The scope of veterinary practice is continuously expanding. We are always learning more about animals, their physiology, and their medical conditions. We are regularly developing new treatment modalities and skills.
The days of a veterinarian being all things to all patients and treating all ailments are long gone.
Embracing this reality, however, is taking a little longer.
The ability to refer a case to a fellow veterinary professional, specialist or not, is a great opportunity in our profession.
Intentional referral is not only in the best interest of the patient, it is also in the best interest of our personal wellbeing.
Don’t underestimate the negative impact hanging onto a case you’d rather refer is having on your net emotional state…
Despite this, many of us resist referring out cases…
It comes down to Shame and Fear, which are both tied up in judgement… judgement of self, and judgement of others.
In this episode
- The links between shame, fear, and judgement
- The three situations in which referral is a great choice (and no, it’s not limited to the really critical and really sick ones)
- What keeps us hanging on to cases that we don’t really want to manage
- The opportunity we have collectively to improve our job satisfaction and wellbeing by working in a more synergistic way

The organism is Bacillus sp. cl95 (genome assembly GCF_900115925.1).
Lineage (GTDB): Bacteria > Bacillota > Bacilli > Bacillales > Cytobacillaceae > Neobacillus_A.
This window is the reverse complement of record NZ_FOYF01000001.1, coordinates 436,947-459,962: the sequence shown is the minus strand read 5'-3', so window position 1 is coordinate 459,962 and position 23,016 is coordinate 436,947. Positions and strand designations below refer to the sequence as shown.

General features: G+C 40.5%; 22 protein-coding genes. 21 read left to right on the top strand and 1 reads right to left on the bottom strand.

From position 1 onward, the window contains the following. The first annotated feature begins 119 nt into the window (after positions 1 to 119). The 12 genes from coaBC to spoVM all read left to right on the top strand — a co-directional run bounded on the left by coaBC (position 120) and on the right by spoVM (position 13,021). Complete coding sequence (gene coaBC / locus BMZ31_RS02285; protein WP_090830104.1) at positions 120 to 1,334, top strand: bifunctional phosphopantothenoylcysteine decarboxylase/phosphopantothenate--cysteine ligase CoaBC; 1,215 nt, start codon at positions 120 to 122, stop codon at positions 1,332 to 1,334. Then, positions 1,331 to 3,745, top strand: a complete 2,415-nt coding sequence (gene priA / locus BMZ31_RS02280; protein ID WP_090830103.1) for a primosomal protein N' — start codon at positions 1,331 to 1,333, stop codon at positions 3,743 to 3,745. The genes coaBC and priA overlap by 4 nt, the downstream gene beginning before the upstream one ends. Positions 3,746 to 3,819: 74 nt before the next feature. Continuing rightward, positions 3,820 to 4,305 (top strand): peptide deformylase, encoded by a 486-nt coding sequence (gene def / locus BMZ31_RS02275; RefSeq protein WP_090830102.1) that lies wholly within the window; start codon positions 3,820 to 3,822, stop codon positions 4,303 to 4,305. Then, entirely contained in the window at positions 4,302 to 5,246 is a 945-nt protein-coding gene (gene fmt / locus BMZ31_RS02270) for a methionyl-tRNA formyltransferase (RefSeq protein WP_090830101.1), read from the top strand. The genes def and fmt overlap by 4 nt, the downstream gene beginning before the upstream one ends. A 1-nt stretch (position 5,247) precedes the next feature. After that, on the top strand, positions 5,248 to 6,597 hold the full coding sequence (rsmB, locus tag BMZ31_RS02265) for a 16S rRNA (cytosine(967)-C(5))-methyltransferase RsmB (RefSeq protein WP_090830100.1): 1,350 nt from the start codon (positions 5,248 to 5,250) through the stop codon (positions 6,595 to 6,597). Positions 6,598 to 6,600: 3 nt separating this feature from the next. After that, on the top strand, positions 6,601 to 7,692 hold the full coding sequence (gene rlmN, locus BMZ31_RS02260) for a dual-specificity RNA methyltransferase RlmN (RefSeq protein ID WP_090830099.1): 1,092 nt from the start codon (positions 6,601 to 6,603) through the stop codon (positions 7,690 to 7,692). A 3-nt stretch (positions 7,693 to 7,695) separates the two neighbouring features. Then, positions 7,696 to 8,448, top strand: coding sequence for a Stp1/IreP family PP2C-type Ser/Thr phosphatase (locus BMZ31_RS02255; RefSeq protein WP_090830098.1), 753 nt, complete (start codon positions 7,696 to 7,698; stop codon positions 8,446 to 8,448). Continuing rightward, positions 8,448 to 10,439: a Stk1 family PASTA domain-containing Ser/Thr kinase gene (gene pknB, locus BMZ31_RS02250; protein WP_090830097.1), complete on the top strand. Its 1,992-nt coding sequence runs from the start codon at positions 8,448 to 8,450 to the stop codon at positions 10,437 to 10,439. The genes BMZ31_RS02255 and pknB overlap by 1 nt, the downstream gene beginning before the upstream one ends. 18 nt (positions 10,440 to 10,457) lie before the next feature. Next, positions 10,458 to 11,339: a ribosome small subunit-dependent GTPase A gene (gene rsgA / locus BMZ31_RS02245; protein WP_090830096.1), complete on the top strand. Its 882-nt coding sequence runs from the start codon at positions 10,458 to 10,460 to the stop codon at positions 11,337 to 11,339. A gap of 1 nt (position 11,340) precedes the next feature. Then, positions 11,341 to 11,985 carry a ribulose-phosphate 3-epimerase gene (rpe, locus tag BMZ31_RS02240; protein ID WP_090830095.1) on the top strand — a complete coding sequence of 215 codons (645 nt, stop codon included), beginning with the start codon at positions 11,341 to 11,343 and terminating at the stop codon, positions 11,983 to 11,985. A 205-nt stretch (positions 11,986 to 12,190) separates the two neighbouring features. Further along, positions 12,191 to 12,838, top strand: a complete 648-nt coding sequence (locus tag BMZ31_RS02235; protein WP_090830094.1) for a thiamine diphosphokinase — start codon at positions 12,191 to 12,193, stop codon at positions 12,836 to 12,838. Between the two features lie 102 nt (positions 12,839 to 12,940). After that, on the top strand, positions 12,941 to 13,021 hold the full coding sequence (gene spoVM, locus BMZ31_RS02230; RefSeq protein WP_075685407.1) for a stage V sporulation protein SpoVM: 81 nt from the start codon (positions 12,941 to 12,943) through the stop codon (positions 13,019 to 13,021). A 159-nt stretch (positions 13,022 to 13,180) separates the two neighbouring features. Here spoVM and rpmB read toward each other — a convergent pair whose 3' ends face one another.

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This transcript is auto-generated and may contain typos. Hi there. I'm Dr. Cari Wise veterinarian, certified life coach and certified quantum human design specialist. If you are a veterinary professional looking to uplevel your life and your career or maybe looking to go in an entirely new direction, then what I talk about here on the Joyful DVM podcast is absolutely for you. Let's get started. Hello my friend. Welcome back to another episode of the Joyful DVM podcast. This week I have seen a variety of really interesting cases in veterinary practice and for those of you who don't know, I've recently begun picking up more shifts in clinical practice because I really want to experience what it's like out there in the real world in veterinary medicine with the way that things have changed and shifted and become a little bit more complex since the pandemic. And so as I've had the opportunity to be in clinical practice, I've also had the opportunity to see some pretty interesting cases, which has had me thinking this week a lot about the concept of referral and talking to colleagues about referral and their experiences with referral as well. And that really was the heart and the motivation behind this episode of referral resistance referring cases to other veterinarians and other veterinary facilities. Seems like it should be a pretty simple concept, but in reality there's a lot of emotion around referral for everyone involved. And I want to bring that to light today and talk about it and share about it from a few different perspectives because many of us have a lot of shame and a lot of fear around referring cases that we don't really need to have. So there's opportunity for us to feel better about those things, but those are also legitimate emotional experiences because of actual lived experiences that many of us have had as well. So let's start out and think about the idea of shame around referral. Why would a veterinary professional feel shame if they are referring a case? Well, that emotion of shame is all based in self-judgment. So usually underneath there is a belief system that they should have been a vet, ve been a better vet, that they should have been able to handle that case on their own, that they shouldn't have needed help from an outside party. And because there's always this comparison that we do as part of our natural being as humans, as comparison against each other, as soon as we recognize that we are going to be asking for help, our brain wants to automatically make that mean something bad about us, that we are less than and that the person we are asking for help is more than. And we forget that when we refer cases it's not because another veterinarian or veterinary facility is better, they're just different. And that's where opportunity lies is within remembering they're different, not better. That shame though is very real. And so every time someone is experiencing shame around referring a case, we just want to remind ourselves that the reason that we feel shame is because we are judging ourselves harshly. And so then we wanna ask ourselves a question, what is it that I'm judging myself against? What is the expectation that I'm holding myself to? And is it even a realistic expectation? The answer is likely going to be no, it's not. A realistic expectation is an expectation you probably didn't choose for yourself and maybe don't even realize is there until we actually go looking for it. But I promise you that in the practice of veterinary medicine, you are never meant to be all things to all people and all patients as our whole career expands because you know, medical knowledge just continues to build. And what we know today and what we are able to do today as a collective in veterinary medicine for animals is much greater than what we knew and we were able to do 50 years ago. So of course it is impossible for us to be all things to all people in all cases. And our acceptance of that and embracing of that even will actually help us to not judge ourselves so harshly. Just because we can doesn't mean we have to. And what I mean by that is just because you can treat all the different animals in all the different ways legally you can, you have that credential. That doesn't mean you have to. And I believe that we serve clients and tr or tr serve, treat patients and help clients the best way. When we really hone in on the area of veterinary medicine that resonates the most for us, what lights us up? What do we enjoy doing? If we pick an area and we really hone that in, we develop a lot of skills and knowledge and comfort there. And then we can expand that if we want to, to then bring in other areas of interest and other skill sets. But on day one, we were never supposed to be able to do all the things and manage all the cases all the time for all the people. And referral systems exist because we all need to recognize when it's in the best interest of the patient for a different type of care. So a different type of care. That doesn't mean better care, that doesn't mean what you're providing is worse care, it's just different. Let me give you an example of this. This week I saw a kitty and this kitty when it came in, it was early in the morning, I think it might even have been Monday morning. And this kitty was just not acting right, didn't feel well. And I looked at this kitty and its mucus membranes were white, like white, not even like slightly pale. We're talking flat out sheet of paper white and obviously not good, not compatible with life, not what we want. And this kitty was amazingly well compensated. I do have to say that like it was still pretty alert, it was able to stand up, but it was white. And I looked at that kitty and I thought, okay, this kitty's very anemic and I, in my mind, I'm running through all the different things that can be done to determine what's wrong with this kitty. And I'm talking with the owner about prognosis and kind of how we figure out what's going on and all of that. And ultimately I elected to refer this case. Now, was I capable of working up that case? Sure, absolutely. I had the equipment that I needed to work up that case, at least an initial workup. I had the ability to do an initial hospitalization, but what I didn't have was an ability to do a blood transfusion, which I knew that this kitty was gonna need more than likely. And so when I looked at what is in the best interest of that pet, I knew what was in the best interest of that pet was to refer that case to a facility that had the ability to provide all of the care that it was gonna need in this immediate situation. And I was, you know, lucky enough that where I practice in, in the town that I drive to to practice that there are, there are a few options for that. And I had an owner there in front of me who was interested in pursuing that level of care. I mean that's the other piece here. If the owner's not interested in that level of care, then it's a different conversation. But if the owner's interested in that level of care, when I've explained what I have found on my physical exam, what's in the best interest of that patient for me to, to start all of those diagnostics here and then move it or just to move it and let it have its entire care there. Now there's a lot of reasons why many of us might feel pressured to keep those cases, even though we know we're not gonna be able to keep them overnight or keep them for the next level of what they're going to need, we might feel a lot of pressure to start all of those diagnostics and keep the finances of that situation in house. I understand that pressure, but whether or not you give into that pressure, that's completely up to you, you get to decide. And I'm not saying there's a right or a wrong here, I very well could have started that, but I just knew for me and for what we are, we are equipped to do where I work, that this case for this pet was better to be referred. And so I referred it over and it received the care that I needed. Now I did not feel shame about that at all because I stayed in the focus of what is in the best interest of this pet. And that is our key here with dealing with referral resistance. If we can bring ourselves back to what's in the best interest of the pet and we can get out of our head about what we're making this referral mean about us. So the self-judgment and we're also getting out of our head about what the referral center might think about us as professionals if we send the case, that's the other big emotion that pops up, which is fear. So referral resistance comes from a combination of shame. I should be better, I should be good enough, I should be able to handle every case that comes in and then fear. They're gonna judge me. They're gonna think I'm a terrible vet. If I send this, they're gonna think I'm not good enough. They're gonna review my record and decide I'm an idiot that I don't know what I'm talking about. Those two things, shame and fear have us sometimes hanging on to cases that we actually do believe would better served from a patient perspective if they had been referred. But when we get in our own way through shame and fear, sometimes we hang on to cases longer than we, than we actually even want to because we don't wanna be judged. And yet we are totally judging ourselves. Now I have to take a minute to speak to this whole idea of the fear. Why is it that we're afraid of being judged by our colleagues? Why are we afraid that they're gonna say nasty things about us when they read our record? Well, we're afraid of this because we've had that experience before. And if we haven't personally had that experience, somebody's probably told us about an experience or we've seen it happen in our own hospitals when we end up seeing a case that used to go to somebody else and we're reading their record and we're judging what they did and what they wrote, this constant judgment in our profession is one of the greatest dividers and greatest creators of burnout and just poor job satisfaction. When we live in constant fear of each other, it doesn't make anything easier. But judgment is one of those really sneaky things. When we can judge somebody else, it somehow makes us feel a little better. If we can make them right then that makes us wrong. If they, we can make them wrong on the other hand, then that makes us right. Notice how shame and fear kind of go together. This self-judgment gets ta, this judgment and self-judgment get tangled in this really ugly dance. If we just take the judgment out of it, then what happens? How does the entire experience change if we stop judging ourselves? We don't feel shame when we decide it's in the best interest of a case to go to a different veterinary facility or veterinarian. If we can stop judging them, them being whoever sends a case our way, the previous veterinarian, if we're referral centers judging our referring vets, if we can stop doing that or then our acceptance of those cases feels a whole lot better. And on the other end of that, if we can decide if we're the referring veterinarian, we can decide that we are not even going to give a second thought to what they may think of us because it doesn't actually matter. And if you've listened to me long enough, you know what other people believe about you is none of your business 'cause you can't control it anyway. So why give any focus to trying to control it? If we can just break this cycle of judgment, then our experience of veterinary medicine gets much, much better. So why is it then if we're thinking about referral centers, why is it that sometimes referral veterinarians make snarky comments to clients about us? Why do they do that? Why do they say, well they should have never done that or they didn't need to send this one to me. They could have handled this one on their own. I've had many clients over the years who have come back to me after being referred and said and shared with me that that was said. So I'm curious, why do referral centers say that? Why does anybody ever do anything, right? Whatever words they speak are actions, which means it comes from an emotion. And so well they never should have done that or they should have handled that on their own. The they should have never done. That is an ego thing. They're trying to make themselves feel better to justify why those people are here and why they should be the, the people like the veterinarians to handle the situation. They've gotta make us wrong to feel better about themselves. And for instance, this is not limited to referral veterinarians. I'm not attacking referral veterinarians. Understand this actually happens all the time when we look at each other's records. Even we have been, you know, I'm sure we can all think of a situation where we said something that maybe was unkind about another veterinarian's choice. I know that I did way back in my early years. Absolutely I did. And so as I get older and I think about what drove that, why did I do that? It wasn't really out of criticism of the other vet, it was out of my own insecurity. And I think that is exactly what continues to happen. Any time we judge each other harshly, it's from a base of insecurity. So then why would they say, well they could have just handled that there. They didn't need to come here, they should have just handled that here. There. That's not wanting to see the case, right? That's being frustrated that a case is in front of them. And that's probably because they're feeling pressured for time. Maybe their schedule is crazy. We know what veterinary schedules are like. It doesn't matter where you work, right? Maybe their schedule's crazy, maybe they don't have enough support staff today, whatever the reason is they're feeling pressure for time and they're looking at this case and thinking they don't need to see this one. It's a, it's not important enough to be on their time. And again, that's not the client's fault, it's not the referring veterinarian's fault. There's a good reason why we were referred that case. Even if the person receiving the case doesn't think the reason is good. And and the thing of it is, my friends, whenever we send a case to somebody else, whether it's a referral center or we just send it to another veterinarian across town, there is a good reason why we're doing this. And those reasons are not always clear in a medical record. We don't put all of our reasons in a medical record. A medical record is a legal document. We put the medical reasons in there, but there are lots of reasons why we might be referring cases. So if we go back and we think about my example with the kitty that was so anemic, why did I elect to refer that case immediately rather than even start working it up? Well there were a few reasons. Number one, I knew ultimately that this, that we did not have the capacity or the ability to do a blood transfusion. We did not have blood products in our facility. It's just not the scope of practice that we have. So I knew by looking at this kitty that it was very, very likely that it was going to need a blood transfusion. And I, in communicating with the owner, I had understood that that was the type of level of care that she would be interested in pursuing. And so that was simply a scope of practice decision. What we did, what we do in that veterinary facility is a blood transfusion and in critical care is beyond the scope of practice. That doesn't make us bad. That just makes us different, right? It's just a difference in comparison to where I sent this cat. Now I didn't, I could have gotten in judgment and shame of myself over this and oh my gosh, we should have had all these things, we should have been able to do this or not. That's all optional. That just makes me feel like crap. But it argues with the reality of what is, it's just simply beyond the scope of practice. And what was in the best interest of that pet was to get it to a facility where they offered the full scope of practice that this case and this client needed easy peasy. So what are some other reasons that we refer cases? Sometimes it comes down to things like time and resources. I saw another kitty this week, it was only a couple of hours before close and this kitty looked terrible. It had a temperature of about 96. It was pretty flat out. And my, I had, it was very dehydrated. I had very high suspicion that it was a D k a d k a kitty, very high suspicion. And once again, I'm looking at this kitty and there's a lot of things I can do to help this kitty. I'm very comfortable with these types of cases. But the reality is it came a little bit back to scope of practice and also time and resources. We were about two hours before close, this kitty needed a whole lot more help than two hours. And we don't hospitalize overnight. Does that make us a bad veterinary facility? No. It just makes us a different veterinary facility. And so once again, we're faced with a choice. How much do we start here when we know that this kitty is gonna have to be referred, it's going to have to go to somewhere else. There was zero chance in my medical opinion that this kitty was gonna be stable in two hours. And so we gave an option to the owner, would you like to just go ahead and go, I can get you in. I can get you into this this center as it's an emergency situation. I can get you in there if you wanna just go there and then they can do the workup and treat your kitty. And she absolutely wanted to go. So a huge value for that client to know, yeah, this is serious enough that it does need to go somewhere else. And you know, applauding her for bringing the kitty in. 'cause she'd had a hard time finding like somebody who would see her. And so I didn't feel bad about needing to refer that kitty. And I say needing to refer that kitty and I do really feel like need is kind of the right word because what that kitty needed and what I was able to provide just they weren't compatible. They, it just wasn't the case. And in this case it was a combination of scope of practice. We don't hospitalize overnight. This cat needs critical care and hospitalization over overnight. But then also time and resources. And so this is another reason why we tend to send cases other places. Time and resources. What time of day is it? How, how long is your facility open? And then what kind of resources do you have? Resources mean physical resources, you know, things like blood products or different types of critical care support, but also staffing. If you do need to keep this animal and you do have the ability to to be open to keep animals overnight, do you even have anybody who can monitor that case if that's what that case needs. So time and resources and if, if those two things just aren't available at your your hospital, we don't have to feel shame about that. That doesn't make us worse and make them better. It just makes it different. And this is where that partnership is so important. And this is where it's also important I think to check our ego and and say, you know what? Yeah, there's a lot I could do for this cat in this moment. There's a lot of money I could probably make on that cat in that moment. But what's in the best interest of the cat right now? What's in the best interest of the client? If I have a high suspicion that a lot of what I do right now is gonna get repeated as soon as I refer it, do I really need to start it right now? Do I wanna start it right now? That's a personal choice. Absolutely personal choice. I'm not judging anybody for their choices. I'm giving you the freedom to make your own choices though and to recognize what feels right for you in the way that you practice medicine. You get to decide your own style. So in this case, scope of prac, excuse me, scope of practice combined with time and resources was my driving decision to refer this case. And so that is what we did. 15 minute drive, the cat had everything that it needed to have the best chance and the owner got the highest level of service that she was looking for. It was a win-win. Now there's another reason that we refer cases so far. There's basically three main reasons. I don't know if you've caught them as we've been talking here. But number one, scope of practice. You know, does it, does your patient in front of you just need something beyond what you're able to to give. So like intensive care in a day practice that doesn't hospitalize overnight an animal that needs some very intensive care blood products, those kinds of things. That's my example. So that would be a, for me, a reason that I would refer time and resources. So a case that I am very comfortable handling or at least getting stabilized. Do I have the time? Meaning are how soon are we closing? Do I have time to actually work this cat up and get it stable and then move it on? And then other resources. Do I have the staff who's trained well enough to help me for this case in this moment? Sometimes that's the reason too. I may know as a doctor what I need, but I may not have the help that I need to be able to do it. So that would be a very legitimate reason in my opinion to refer. And then the third reason is just simply experience and interest. When I own my own practice, I was very clear I have no interest in orthopedics and therefore I have no experience in it. So if you come in with a fracture that's gonna need something beyond being splinted, you're going somewhere else. Now I was very honest about that. I don't feel bad about that at all even today. And I was able to refer a lot of cases over the years because I just don't like orthopedics. It's just not my scope, it's not my interest area. And so I think that's important for us to recognize too, that we do get to decide the types of cases that we will see and we can put parameters on that. So I'm not into complicated fractures and needing platting and pinning and all that. That's just not my interest. I've never had an interest in it. I know a lot of people love it and I love the balance in veterinary medicine because here's the thing, my friends, the things that you don't wanna do, somebody else loves. This is why this ability to refer to each other, even within general practices, can really help all of us to create a better work-life balance and job satisfaction. Because if we can do more of what we really enjoy doing and do less of what we don't, that actually all balances out. But to make that work, we have to stop judging each other and judging ourselves. So we have to judge, stop judging each other when cases come our way and we have to judge, stop judging ourselves when we send them shame and fear cannot exist if we are going to create job satisfaction. We have to learn how to let those go. Shame and fear are our emotions. They're created by what we think, what we believe, our opinions, our conclusions. We can control that emotional experience for ourselves. So when we rely on our veterinary colleagues, three main areas is what the animal need beyond what you have the ability to provide, just simply because it's more advanced than what you do in a general practice. It would be the same thing if you had a, an animal that had been been getting seen on a very regular basis with a cardiologist for example. And then during one visit the cardiologist found that the dog had a torn cruciate. You know, oh, will you check this out? It's limping, it's got a torn cruciate. Is the cardiologist gonna fix the cruciate? No, the cardiologist's gonna refer that to somebody else. Right? So this referral, this whole idea of referring, sometimes it's very formal referrals, sometimes it's just simply communicating that they just need to go to a different practice for the whatever the case is. This whole idea of referral's happening all the time. Our resistance to it comes back to shame and fear. It's appropriate to refer cases whenever you want to refer a case. That's the bottom line here. Whenever you want to, Not because you're not good enough, not because you're scared, That's not why we refer because we want to. And the the reasons that we want to often because what the animal needs is just beyond the level of care we have the ability to provide in our facility what the animal needs is beyond our experience or interest area or what the animal needs is gonna require. Time and resources, physical resources, human resources that we don't have right now in our facilities. We don't have to feel bad about any of those things. Feeling bad about those things is optional. Judging ourselves for those lack of those things is an individual decision. We don't have to do that, but we have to be aware that we're doing it because if we don't, if we keep trying to manage these cases that we really want to refer, it puts a lot of pressure on us. It actually amplifies all of that self-doubt and that self-judgment. And those cases are not enjoyable to manage when we have this underlying belief that we're not the right vet or right facility to be managing it. There are many practices out there, and I think I have to take a second to say this. There are many practices out there that are open 24 hours a day that do op or at least that they hospitalize and they have intensive care 24 hours a day. And I'm talking about general practice, not referral centers. And those are wonderful facilities. I'm thankful that they exist, but that is not what most of us experience. And so are we trying to manage a case at a level that we just don't have the, the resources to manage it. And if we are, if we're kind of forcing ourselves in that way, why is that? Is it because of pressure we're putting on ourselves to be all things to all people and all patients? Is it pressure that we're accepting from maybe our bosses, from our practice owners to do more, to see more, to make more? Or could it even be pressure that we're receiving from clients because they don't want to go somewhere else for the thing that you're recommending that they go somewhere else for. You know, we're not gonna make everybody happy a hundred percent of the time. And if I go back to my example about how I just didn't do orthopedics and I still don't do orthopedics, so it would be the same conversation today. There were probably a handful of people over the years that were frustrated when I said, yeah, this, this animal has a fracture that needs some advanced attention. I'm gonna need to send, send you somewhere else to have that done. And they were frustrated. They liked our practice, they wanted me to do it, they trusted me. I get that you, you, you spend all this time building up trust with a client and then you say, I want you to go somewhere else for this. They don't wanna go somewhere else sometimes because they're scared because they, they trust you. They don't want somebody else to touch their pet. But the best thing that we can do for those patients when we know that we don't have the interest or experience to be able to help them with the medical situation that the the pet has, the best thing we can do for them is to encourage them to go somewhere else. You can't force, they can't force you to treat a case that you don't want to treat. And remember, do not let your, that little voice in your head tell you that the only reason you don't wanna treat it's 'cause you're not good at it is because you don't think you're good enough, because you think somebody is better. That's not true. You're qualified. I'm qualified to treat orthopedics. I have no interest in it. It's not my level of experience. And for me, the litmus test always comes back to what would I do if this was my pet when I know for sure and for certain that if it was my pet, I would take it to a specialist or I would take it to another practice that does this. I would not do it myself that I feel much more comfortable even communicating that to an owner. Even when the owner is really pushing me to be the one to handle the case. I'll just tell them, if this was my pet, I would take it there. I would not do this myself. This is not my area of interests, it's not my area of experience for my pet to have the best outcome. I'm gonna take it somewhere different. Sometimes that helps to let them know that. So I know that we've kind of rambled on for a long time here, but I wanted to just really talk through this whole concept of referral resistance because I think a lot of us experience it. And so as you go through your cases over the next few weeks and you can even reflect on some of the ones you've had in the past, consider what emotion are you carrying around in regard to that referral? Were you able to refer it and just let it go and let it turn out? However it turned out, without judgment, without fear, without shame, without guilt, if so wonderful, you're on your way. But for those of you who are having some linger, lingering shame or guilt or fear around cases you've referred in the past or ones that you might consider referring in the future, give yourself the opportunity to dig a little deeper, deeper and understand why am I feeling shame? How am I judging myself here? Or how am I taking on pressure from my organization? And what is that emotion being created? Is that shame? Is that obligation? What, what negative emotions being created by that and how can I maybe change my perspective to feel better? And if it's fear, if it's fear of judgment from other veterinary professionals, I would love to say that the solution for this is for veterinary professionals to stop judging each other because that seems like it would be the the solution, right? If we would stop judging each other, then we wouldn't be afraid. And my friends, that's not how emotion works. Whether or not they judge us isn't actually what creates the fear. What creates the fear is our worry that they will. So when we're believing we will be judged, that makes us feel afraid. If we just decide to let go of whatever their opinion is of us, we can let go of the fear too. So we can stop being afraid by simply deciding to stop being afraid of judgment because we can't do it right enough to guarantee that somebody's not gonna have a negative opinion of our decisions. We can't write a medical record perfectly enough to guarantee that they're not going to say something nasty about it or about the way that we handled the case. It's the same concept you've heard me talk about before. You can't write a medical record well enough to to guarantee that you never have a board complaint because nobody's ever gonna look at your medical records unless you have a board complaint in that particular type of situation. So this is the same situation. You can't do it well enough to keep people from judging you because the people judging you aren't judging you because of you. They're judging you because of them. Judgment is always an outreach of ins, personal insecurity. And so we cannot change any one person's individual journey, but we can change our own. And so we can decide that each moment we do the best we can with the information and resources that we have available to us. And the best that we can do in that moment may be simply deciding to refer. That does not mean that we fell short. That means that we intentionally decided a path that was in the best interest of the pet. Either because it was outside of our scope of practice, it was outside of our scope of interest or or experience, or we just didn't have the time and resources or we just didn't want to do it. No matter the reason, when it's in the best interest of the pet, there's no reason for you to then judge yourself for it. And as we are on the receiving end of those cases, we don't know everything that went into the decision for that other veterinary practice or or individual veterinarian to send a case our way. We don't know the reason, but judging them harshly and then communicating that with a client is never in the pet's best interest ever. We can only help the pets in front of us. We can only look at the information that we have. And from there we'll all make our own decisions. And I think that as a collective, if we would just decide to always have each other's back, even when we don't understand the decisions that we've each other has made, if we've just, if we could just decide to always assume good intent, to look for positive perspective, to remember intentionally that we are on the same ti side, all we wanna do is help clients and treat patients. If we can just keep that as our focus, as we interact with each other, I think we'll find that a lot of the shame and fear and judgment we'll start to dissipate. And as we become a united front, the ability to actually serve more patients and clients expands the overall wellbeing of our veterinary profession will improve as well. We must create a united front when it comes to this. And this arguing and judgment and insecurity that we have because of we of the way that we have been taught to interact with each other does not help that cause. So my friends, you decide how you practice veterinary medicine. Remember, it is the practice of veterinary medicine. You get to decide for you. And as long as you like your reasons for the decisions that you make, it doesn't matter if anybody else agrees. So I'm gonna leave you with that to consider this week. I hope you have a beautiful week and I'll see you next time. Bye for now.